The origin of the album’s name is an impassable thicket that ensnares you deeper the more you try to escape it. On paper, it’s an obvious metaphor for both living in a world that extracts your personhood for profit, and being in a diminishing love. Mitski’s proferred tactic for surviving these conditions consistently feels more like surrender, a suspicion made explicit through the long sigh of “Heat Lightning” and the glassy-eyed stillness of “I Guess,” a song reminiscent of the austere interludes from the back half of Cowboy. But surrender doesn’t necessarily mean defeat; “playing dead” isn’t the same as giving up. And just because something’s straight-forward doesn’t make it true. Mitski has always been a direct songwriter (a function as much stylistic as it is a capitulation to listeners’ attention spans), but throughout Laurel Hell something masquerading as forthright melancholy creeps beneath the surface of the songs.
Nowhere is this more evident than on “Working for the Knife” and “Everyone.” The former finds Mitski reflecting, “I always thought the choice was mine/ And I was right but I just chose wrong,” and on the latter she goes further, lamenting, “And I opened my arms wide to the dark/ I said take it all, whatever you want/ I didn’t know that I was young/ I didn’t know what it would take.” She scries herself, simultaneously the insect and the magnifying glass. It’s a matter of when, not if, she burns, but is she the burner or the burning? It’s a question she’s answered before.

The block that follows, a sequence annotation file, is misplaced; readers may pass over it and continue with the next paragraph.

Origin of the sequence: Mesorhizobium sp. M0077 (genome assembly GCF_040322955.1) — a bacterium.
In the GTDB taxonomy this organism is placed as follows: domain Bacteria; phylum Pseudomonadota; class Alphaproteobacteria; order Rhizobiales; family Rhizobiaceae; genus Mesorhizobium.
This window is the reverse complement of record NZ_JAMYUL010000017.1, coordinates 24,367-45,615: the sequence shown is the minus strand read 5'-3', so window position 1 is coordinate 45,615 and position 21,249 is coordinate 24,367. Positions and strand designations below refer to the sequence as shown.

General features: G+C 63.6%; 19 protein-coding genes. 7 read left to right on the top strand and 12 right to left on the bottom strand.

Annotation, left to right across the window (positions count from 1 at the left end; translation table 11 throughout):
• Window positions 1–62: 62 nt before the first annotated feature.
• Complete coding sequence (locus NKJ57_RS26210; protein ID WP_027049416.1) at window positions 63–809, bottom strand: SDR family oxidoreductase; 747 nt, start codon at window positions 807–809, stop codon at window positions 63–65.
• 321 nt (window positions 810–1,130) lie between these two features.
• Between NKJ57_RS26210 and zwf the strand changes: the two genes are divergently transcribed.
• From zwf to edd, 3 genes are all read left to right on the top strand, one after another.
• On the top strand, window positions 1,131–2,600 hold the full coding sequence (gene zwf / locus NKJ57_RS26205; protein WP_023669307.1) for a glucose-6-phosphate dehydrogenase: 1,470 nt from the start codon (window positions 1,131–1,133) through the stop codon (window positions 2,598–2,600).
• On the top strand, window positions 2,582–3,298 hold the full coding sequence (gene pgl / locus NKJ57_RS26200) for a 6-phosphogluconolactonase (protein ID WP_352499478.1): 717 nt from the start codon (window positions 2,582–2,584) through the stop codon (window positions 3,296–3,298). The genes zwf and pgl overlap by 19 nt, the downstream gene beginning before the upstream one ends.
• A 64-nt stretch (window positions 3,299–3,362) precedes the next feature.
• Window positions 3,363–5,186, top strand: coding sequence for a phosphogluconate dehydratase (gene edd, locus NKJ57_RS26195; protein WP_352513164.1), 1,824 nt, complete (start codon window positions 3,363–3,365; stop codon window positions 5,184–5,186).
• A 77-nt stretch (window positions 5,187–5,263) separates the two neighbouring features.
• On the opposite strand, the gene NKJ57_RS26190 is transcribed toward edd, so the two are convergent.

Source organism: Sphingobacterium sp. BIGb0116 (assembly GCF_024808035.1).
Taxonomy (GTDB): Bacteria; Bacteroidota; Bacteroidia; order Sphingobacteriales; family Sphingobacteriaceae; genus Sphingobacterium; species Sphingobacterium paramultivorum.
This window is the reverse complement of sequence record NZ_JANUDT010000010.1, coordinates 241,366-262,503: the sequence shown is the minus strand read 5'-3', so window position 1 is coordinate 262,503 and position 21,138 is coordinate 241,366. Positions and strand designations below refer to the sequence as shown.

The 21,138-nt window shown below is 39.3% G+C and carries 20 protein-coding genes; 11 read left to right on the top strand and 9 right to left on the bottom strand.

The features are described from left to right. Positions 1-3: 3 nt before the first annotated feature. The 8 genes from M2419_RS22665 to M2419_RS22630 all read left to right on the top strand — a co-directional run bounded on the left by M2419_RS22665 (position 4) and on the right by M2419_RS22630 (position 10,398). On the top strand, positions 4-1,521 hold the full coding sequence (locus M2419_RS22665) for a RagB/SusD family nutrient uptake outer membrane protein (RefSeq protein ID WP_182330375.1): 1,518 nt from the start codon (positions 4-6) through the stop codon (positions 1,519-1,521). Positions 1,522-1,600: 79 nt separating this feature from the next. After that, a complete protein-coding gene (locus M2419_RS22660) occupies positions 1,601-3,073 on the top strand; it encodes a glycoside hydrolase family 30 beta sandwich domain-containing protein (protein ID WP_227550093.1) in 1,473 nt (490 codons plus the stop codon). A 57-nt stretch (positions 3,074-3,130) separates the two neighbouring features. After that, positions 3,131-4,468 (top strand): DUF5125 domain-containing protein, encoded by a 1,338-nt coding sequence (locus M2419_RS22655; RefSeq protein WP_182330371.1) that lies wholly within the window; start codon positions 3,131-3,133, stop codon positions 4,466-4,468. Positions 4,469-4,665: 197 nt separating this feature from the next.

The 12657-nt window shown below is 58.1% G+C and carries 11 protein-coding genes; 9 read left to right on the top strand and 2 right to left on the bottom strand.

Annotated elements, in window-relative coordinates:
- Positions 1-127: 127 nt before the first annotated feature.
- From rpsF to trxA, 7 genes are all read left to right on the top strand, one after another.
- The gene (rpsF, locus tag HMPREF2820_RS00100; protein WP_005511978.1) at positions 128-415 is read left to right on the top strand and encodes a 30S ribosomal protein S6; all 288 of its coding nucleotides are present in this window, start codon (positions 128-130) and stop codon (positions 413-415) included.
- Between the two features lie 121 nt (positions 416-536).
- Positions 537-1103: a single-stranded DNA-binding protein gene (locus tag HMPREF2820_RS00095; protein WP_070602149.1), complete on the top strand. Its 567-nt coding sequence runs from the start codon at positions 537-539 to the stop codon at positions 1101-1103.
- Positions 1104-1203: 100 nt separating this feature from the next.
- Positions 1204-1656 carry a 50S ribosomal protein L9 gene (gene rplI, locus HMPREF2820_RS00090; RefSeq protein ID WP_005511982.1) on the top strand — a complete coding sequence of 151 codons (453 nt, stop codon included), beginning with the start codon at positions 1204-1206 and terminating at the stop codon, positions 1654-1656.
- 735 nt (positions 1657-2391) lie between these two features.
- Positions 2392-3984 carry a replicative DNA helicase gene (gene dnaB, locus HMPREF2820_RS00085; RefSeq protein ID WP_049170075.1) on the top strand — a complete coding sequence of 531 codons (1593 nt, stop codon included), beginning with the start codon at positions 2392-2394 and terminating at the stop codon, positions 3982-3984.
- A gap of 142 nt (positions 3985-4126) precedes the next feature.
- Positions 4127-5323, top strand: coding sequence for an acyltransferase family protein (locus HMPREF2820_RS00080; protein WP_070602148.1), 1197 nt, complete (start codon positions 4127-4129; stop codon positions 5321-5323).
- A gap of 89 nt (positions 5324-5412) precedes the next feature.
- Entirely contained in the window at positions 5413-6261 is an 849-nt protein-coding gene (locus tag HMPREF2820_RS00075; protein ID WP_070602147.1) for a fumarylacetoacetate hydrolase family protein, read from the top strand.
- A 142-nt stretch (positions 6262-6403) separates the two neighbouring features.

But Laurel Hell’s panopticon is a little bit different. Mitski’s played with voyeuristic vignettes throughout her career, but the POV she slips into the most on Laurel Hell is that of a final girl, specifically one who spends the film playing peekaboo with her doppelganger before finally confronting “her.” Her use of “doppelganger and peephole” imagery too isn’t new, but it feels significant that her latest video for the Flashdance-meets-Halloween torrent “Love Me More” takes aesthetic cues from Lynchian horror. Mitski watches the person playing Mitski, play Mitski, dancing just a beat behind herself like the ending sequence of the film Annihilation.